by Elena Bittenger | Photography by Phil Grout

There’s nothing like the military life,” says veteran Carl Wesneski. “It’s a warrior’s society,” where those who serve are instilled with discipline, structure, mental strength and a sense of purpose.

Wesneski wasn’t a typical recruit. He was older and had already completed a degree, but at 28, his mind was still set on the military. So he enlisted in 1989.
“You have to immerse yourself into military life.” he said. “Everything is geared towards the mission.”

At the end of his eight years of service, he came home and smoothly transitioned back into civilian life.
But not all veterans are that fortunate.

In 1979, John Timlin was 19. He also lived a regimented life designed by the country he loved and respected.
“We were disciplined. There were rules and regulations to live by. And you don’t break them,” Timlin said.
Twenty-four years later, he left the military suffering from recurring trauma, and his transition back to civilian life was anything but easy.

“Counseling only does so much,” Timlin said, noting that he’s able to speak more openly with fellow soldiers. “There’s a closeness between soldiers, and that becomes a brotherhood, which only other soldiers understand.”
“We live with war for the rest of our lives. The nightmares — the smells — they stay with us. They never leave,” Timlin said.

Veterans face a gamut of challenges that range from mental to emotional, from financial to physical. And for many vets, these problems can be difficult to talk about, embarrassing to share and hard to define. In an effort to help meet the needs of local veterans, the Carroll County Veterans Independence Project (CCVIP) is slated to open the doors of a new veteran service center in the fall of 2020.

CCVIP is a nonprofit organization with a mission to provide services to the approximately 13,000 veterans living in Carroll County and nearby communities.

CCVIP President Frank Valenti, a veteran himself, is working with other community volunteers to raise the funds necessary to refurbish the 1961 Army Reserve building on Malcolm Drive in Westminster into a facility that will welcome all local veterans needing housing and transitional services.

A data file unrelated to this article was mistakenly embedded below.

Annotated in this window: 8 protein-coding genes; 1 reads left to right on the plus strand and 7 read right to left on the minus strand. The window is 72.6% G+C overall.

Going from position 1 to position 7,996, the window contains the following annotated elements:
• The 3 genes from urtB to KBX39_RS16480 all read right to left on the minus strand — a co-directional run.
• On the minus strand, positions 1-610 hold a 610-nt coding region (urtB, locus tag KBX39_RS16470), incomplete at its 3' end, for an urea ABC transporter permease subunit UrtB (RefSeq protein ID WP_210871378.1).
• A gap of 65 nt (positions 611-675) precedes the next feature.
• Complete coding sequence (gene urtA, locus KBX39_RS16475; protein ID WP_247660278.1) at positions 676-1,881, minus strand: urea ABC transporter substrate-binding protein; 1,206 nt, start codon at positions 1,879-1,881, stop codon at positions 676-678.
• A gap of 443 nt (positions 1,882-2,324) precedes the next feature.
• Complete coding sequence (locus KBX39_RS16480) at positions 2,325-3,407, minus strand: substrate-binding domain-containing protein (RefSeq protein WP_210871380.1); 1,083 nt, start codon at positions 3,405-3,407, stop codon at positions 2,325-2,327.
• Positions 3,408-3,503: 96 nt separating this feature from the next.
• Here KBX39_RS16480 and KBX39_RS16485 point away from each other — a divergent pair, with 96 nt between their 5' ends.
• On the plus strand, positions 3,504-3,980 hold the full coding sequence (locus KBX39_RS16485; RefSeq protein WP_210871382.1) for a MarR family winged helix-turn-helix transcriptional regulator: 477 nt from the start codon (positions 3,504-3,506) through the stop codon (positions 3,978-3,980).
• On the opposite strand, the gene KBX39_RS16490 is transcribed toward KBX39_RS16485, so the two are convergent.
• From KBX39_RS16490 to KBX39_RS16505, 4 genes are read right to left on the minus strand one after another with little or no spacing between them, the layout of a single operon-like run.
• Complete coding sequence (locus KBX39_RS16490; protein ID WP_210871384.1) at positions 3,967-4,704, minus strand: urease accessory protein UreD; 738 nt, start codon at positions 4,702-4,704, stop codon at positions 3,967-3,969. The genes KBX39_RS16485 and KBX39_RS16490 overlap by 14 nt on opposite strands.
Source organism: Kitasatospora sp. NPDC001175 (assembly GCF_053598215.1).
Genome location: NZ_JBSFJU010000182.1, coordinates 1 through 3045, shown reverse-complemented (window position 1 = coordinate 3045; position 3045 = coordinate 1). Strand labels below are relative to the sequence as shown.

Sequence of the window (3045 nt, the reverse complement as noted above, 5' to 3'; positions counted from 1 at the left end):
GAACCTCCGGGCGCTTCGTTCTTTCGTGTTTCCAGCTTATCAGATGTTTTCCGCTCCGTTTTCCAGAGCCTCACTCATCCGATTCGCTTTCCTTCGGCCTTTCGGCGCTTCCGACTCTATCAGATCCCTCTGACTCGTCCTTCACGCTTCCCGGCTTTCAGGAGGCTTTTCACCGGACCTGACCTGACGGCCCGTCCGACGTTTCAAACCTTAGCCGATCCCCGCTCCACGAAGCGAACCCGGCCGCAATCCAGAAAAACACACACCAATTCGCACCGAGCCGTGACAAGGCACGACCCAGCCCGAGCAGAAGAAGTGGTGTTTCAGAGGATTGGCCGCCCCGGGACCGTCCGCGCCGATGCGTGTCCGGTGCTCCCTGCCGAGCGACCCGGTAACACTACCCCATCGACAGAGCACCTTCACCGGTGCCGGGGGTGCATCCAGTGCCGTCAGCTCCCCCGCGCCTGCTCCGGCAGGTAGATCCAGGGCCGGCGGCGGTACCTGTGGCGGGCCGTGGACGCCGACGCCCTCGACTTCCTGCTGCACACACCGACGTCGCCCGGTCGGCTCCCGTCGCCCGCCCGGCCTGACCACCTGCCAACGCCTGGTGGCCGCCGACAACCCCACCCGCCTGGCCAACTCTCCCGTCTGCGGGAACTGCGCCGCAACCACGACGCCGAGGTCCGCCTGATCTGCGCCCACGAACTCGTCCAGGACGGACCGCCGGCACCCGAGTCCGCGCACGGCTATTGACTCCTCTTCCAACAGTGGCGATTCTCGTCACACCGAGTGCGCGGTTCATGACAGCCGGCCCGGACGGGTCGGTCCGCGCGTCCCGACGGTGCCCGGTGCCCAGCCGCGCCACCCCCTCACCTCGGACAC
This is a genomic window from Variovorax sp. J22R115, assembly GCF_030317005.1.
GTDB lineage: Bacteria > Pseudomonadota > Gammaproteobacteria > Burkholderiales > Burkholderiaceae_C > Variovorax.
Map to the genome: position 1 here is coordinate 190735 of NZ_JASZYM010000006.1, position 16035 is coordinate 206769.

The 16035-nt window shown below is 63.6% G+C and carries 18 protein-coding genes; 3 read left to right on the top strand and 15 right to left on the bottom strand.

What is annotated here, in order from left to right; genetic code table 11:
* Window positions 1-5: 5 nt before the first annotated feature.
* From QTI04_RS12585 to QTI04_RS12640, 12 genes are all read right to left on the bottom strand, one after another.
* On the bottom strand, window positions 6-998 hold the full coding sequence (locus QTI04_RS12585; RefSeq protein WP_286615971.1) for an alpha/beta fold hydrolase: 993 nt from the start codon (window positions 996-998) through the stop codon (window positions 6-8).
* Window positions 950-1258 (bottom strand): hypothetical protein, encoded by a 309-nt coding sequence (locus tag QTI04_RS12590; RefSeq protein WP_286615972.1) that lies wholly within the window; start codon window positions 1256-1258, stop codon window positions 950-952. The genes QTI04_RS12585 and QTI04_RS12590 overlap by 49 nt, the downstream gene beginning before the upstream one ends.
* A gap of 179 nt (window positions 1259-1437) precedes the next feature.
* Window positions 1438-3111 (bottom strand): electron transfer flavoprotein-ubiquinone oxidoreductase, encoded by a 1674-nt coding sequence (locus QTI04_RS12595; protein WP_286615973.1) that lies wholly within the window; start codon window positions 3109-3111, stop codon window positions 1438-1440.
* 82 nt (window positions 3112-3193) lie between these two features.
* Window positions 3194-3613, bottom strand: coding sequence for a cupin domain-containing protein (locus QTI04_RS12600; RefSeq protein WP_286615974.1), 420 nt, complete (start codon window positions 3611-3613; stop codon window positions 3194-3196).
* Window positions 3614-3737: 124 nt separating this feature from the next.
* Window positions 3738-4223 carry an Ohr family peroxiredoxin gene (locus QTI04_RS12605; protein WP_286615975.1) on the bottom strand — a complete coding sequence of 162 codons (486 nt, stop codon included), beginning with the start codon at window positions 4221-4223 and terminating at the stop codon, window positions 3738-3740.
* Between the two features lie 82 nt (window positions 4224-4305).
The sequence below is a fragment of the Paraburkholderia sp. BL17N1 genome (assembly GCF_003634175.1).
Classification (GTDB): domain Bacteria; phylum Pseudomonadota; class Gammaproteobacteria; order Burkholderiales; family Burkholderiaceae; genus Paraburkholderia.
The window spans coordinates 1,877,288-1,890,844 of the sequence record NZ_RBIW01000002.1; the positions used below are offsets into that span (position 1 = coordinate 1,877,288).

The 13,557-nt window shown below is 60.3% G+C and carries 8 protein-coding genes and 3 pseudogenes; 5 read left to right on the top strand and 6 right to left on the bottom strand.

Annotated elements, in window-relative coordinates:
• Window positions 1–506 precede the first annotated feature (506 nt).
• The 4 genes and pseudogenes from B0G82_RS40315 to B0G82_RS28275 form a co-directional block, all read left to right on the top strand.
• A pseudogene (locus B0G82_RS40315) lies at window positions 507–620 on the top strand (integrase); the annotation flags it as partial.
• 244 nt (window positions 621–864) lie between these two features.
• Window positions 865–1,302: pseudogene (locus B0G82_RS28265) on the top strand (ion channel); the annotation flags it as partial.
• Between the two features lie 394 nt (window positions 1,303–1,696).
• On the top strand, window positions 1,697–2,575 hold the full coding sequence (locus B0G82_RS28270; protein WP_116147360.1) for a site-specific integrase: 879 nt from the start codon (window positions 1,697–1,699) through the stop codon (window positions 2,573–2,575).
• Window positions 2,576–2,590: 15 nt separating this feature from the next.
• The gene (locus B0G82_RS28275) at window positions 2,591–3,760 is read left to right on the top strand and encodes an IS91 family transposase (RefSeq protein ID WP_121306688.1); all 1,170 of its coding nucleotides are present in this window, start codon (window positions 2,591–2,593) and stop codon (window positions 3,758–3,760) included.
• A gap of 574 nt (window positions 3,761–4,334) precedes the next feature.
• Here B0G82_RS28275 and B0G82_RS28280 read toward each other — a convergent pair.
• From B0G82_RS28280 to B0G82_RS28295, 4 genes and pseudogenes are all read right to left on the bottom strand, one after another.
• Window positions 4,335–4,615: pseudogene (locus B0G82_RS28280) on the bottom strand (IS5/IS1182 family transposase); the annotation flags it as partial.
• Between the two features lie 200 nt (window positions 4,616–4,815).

Valenti described the future center as “a haven out of the storm of your life” — a safe place for veterans and their families.
The overarching goal is to help veterans successfully reintegrate into civilian life and into the labor force, while ensuring their physical, mental and emotional needs are being addressed.

When renovated, the center will provide housing services, mental and physical health services, job training services and other transitional services to help veterans find their way.

It will be “a center point of all veteran services — a single place to go for any and all assistance that is accessible to veterans,” says Ed Cramer, a veteran and CCVIP vice president.

Housing services will include shelter space, a kitchen and dining room area, a dayroom lounge and transportation. The center will include 20 rooms for both single veterans and veterans with family.

Shelter services will last up to two years, Valenti said. The first year, veterans will live in the main building, and for the second year, they will live in small homes on the Center’s property, according to Valenti, “still on the property and still benefiting from the services we offer but having their own space.”

The kitchen will have a store where veterans can grab breakfast and lunch during the day. In the evening, a meal will be prepared for everyone.

“There are homeless veterans that want to remain homeless,” Valenti said. “But they can remain homeless and still get food here.”
The dayroom lounge will have a few televisions and couches for leisure time, “but nobody will be lounging all day,” Valenti said. “Anybody staying here has to volunteer in the community.”

Mental and physical health services that will be offered at the center include assistance from Veteran Affairs, emotional and social support from fellow veterans and community volunteers, and mental and physical health services from outside professionals.
“We want them to feel that they are not alone,” Valenti said. Meeting and speaking with fellow veterans and community volunteers will establish camaraderie and integration, “so that they will feel a part of the community.”

Veterans will also have access to job training services at the center, including onsite job training, education programs, and internships and mentoring opportunities. Training and education programs will be tailored to the veteran and will include resume writing, interview practice and job searches.

Specific job training will take place in a separate building where veterans can learn trades such as plumbing, HVAC maintenance, electrical work and welding, Valenti said.

“We want to help them solve their problems, like giving them a workable skill so they have something to fall back on,” Valenti said.
Education programs, like pursuing a degree or taking technical online courses, will also be accessible to veterans, Valenti said, suggesting that with enough people he could bring college instructors on site for training and education.

But these services won’t come cheap. According to Valenti, $2.5 million is needed to break ground and $4.5 million is needed to open the center’s doors. Fundraising is underway and support has already been received from the Kahlert Foundation and Point Breeze Credit Union as well as from federal and state entities, veteran service organizations and the community.
Valenti hopes to have the center running in fall of 2020.

“This gives us hope, something to hang on to. Because without hope, you don’t have a desire to live,” Timlin said.
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